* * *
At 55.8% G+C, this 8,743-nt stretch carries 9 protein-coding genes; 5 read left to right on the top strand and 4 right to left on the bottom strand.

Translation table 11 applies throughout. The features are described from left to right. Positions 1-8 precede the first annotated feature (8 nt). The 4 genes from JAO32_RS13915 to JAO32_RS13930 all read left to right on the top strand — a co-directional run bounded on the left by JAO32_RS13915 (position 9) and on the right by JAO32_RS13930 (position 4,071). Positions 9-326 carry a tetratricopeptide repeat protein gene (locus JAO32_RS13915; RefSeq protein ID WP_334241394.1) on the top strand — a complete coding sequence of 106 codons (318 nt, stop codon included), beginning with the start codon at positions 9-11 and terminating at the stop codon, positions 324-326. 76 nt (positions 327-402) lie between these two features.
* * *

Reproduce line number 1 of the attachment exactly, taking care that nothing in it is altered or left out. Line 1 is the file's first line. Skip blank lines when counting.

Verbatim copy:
At 55.8% G+C, this 8,743-nt stretch carries 9 protein-coding genes; 5 read left to right on the top strand and 4 right to left on the bottom strand.